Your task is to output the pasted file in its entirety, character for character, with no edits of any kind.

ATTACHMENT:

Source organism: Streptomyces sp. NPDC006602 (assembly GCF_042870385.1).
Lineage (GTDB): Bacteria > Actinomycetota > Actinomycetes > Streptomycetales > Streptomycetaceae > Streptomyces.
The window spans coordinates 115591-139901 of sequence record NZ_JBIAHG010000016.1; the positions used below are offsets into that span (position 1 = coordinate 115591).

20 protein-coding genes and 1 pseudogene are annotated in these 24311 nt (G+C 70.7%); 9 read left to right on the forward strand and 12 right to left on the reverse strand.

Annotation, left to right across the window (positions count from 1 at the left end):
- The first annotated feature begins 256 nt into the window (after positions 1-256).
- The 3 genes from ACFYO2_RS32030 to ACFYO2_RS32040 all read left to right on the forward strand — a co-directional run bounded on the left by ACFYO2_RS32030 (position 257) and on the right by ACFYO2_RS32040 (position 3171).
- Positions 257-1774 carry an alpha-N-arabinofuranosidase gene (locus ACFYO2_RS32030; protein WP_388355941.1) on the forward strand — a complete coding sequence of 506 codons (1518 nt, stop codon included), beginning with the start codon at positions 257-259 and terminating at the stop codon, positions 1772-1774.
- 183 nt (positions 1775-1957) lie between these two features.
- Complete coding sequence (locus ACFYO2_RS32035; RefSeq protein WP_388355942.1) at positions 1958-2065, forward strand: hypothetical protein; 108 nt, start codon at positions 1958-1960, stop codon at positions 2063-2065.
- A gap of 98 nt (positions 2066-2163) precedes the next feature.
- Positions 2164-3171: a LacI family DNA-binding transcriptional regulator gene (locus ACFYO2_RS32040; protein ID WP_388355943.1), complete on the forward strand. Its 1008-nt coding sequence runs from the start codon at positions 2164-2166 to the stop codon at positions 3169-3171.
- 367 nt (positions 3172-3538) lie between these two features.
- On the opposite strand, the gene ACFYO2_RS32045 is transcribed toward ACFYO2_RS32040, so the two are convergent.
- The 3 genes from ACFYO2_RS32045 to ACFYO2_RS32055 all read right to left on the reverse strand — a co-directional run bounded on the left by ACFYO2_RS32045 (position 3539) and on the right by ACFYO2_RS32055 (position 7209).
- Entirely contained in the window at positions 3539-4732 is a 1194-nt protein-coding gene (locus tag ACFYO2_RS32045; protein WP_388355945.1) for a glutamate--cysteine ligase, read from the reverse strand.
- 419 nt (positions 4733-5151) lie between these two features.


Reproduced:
Source organism: Streptomyces sp. NPDC006602 (assembly GCF_042870385.1).
Lineage (GTDB): Bacteria > Actinomycetota > Actinomycetes > Streptomycetales > Streptomycetaceae > Streptomyces.
The window spans coordinates 115591-139901 of sequence record NZ_JBIAHG010000016.1; the positions used below are offsets into that span (position 1 = coordinate 115591).

20 protein-coding genes and 1 pseudogene are annotated in these 24311 nt (G+C 70.7%); 9 read left to right on the forward strand and 12 right to left on the reverse strand.

Annotation, left to right across the window (positions count from 1 at the left end):
- The first annotated feature begins 256 nt into the window (after positions 1-256).
- The 3 genes from ACFYO2_RS32030 to ACFYO2_RS32040 all read left to right on the forward strand — a co-directional run bounded on the left by ACFYO2_RS32030 (position 257) and on the right by ACFYO2_RS32040 (position 3171).
- Positions 257-1774 carry an alpha-N-arabinofuranosidase gene (locus ACFYO2_RS32030; protein WP_388355941.1) on the forward strand — a complete coding sequence of 506 codons (1518 nt, stop codon included), beginning with the start codon at positions 257-259 and terminating at the stop codon, positions 1772-1774.
- 183 nt (positions 1775-1957) lie between these two features.
- Complete coding sequence (locus ACFYO2_RS32035; RefSeq protein WP_388355942.1) at positions 1958-2065, forward strand: hypothetical protein; 108 nt, start codon at positions 1958-1960, stop codon at positions 2063-2065.
- A gap of 98 nt (positions 2066-2163) precedes the next feature.
- Positions 2164-3171: a LacI family DNA-binding transcriptional regulator gene (locus ACFYO2_RS32040; protein ID WP_388355943.1), complete on the forward strand. Its 1008-nt coding sequence runs from the start codon at positions 2164-2166 to the stop codon at positions 3169-3171.
- 367 nt (positions 3172-3538) lie between these two features.
- On the opposite strand, the gene ACFYO2_RS32045 is transcribed toward ACFYO2_RS32040, so the two are convergent.
- The 3 genes from ACFYO2_RS32045 to ACFYO2_RS32055 all read right to left on the reverse strand — a co-directional run bounded on the left by ACFYO2_RS32045 (position 3539) and on the right by ACFYO2_RS32055 (position 7209).
- Entirely contained in the window at positions 3539-4732 is a 1194-nt protein-coding gene (locus tag ACFYO2_RS32045; protein WP_388355945.1) for a glutamate--cysteine ligase, read from the reverse strand.
- 419 nt (positions 4733-5151) lie between these two features.